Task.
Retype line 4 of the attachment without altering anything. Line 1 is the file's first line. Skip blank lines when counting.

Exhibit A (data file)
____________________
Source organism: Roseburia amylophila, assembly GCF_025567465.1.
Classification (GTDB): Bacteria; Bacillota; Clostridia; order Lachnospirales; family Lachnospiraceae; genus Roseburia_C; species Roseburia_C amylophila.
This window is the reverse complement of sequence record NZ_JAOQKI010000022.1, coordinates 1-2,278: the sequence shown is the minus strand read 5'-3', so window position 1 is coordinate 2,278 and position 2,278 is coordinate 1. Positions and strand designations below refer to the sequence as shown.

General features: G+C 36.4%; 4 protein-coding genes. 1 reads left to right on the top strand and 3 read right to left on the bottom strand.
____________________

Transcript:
General features: G+C 36.4%; 4 protein-coding genes. 1 reads left to right on the top strand and 3 read right to left on the bottom strand.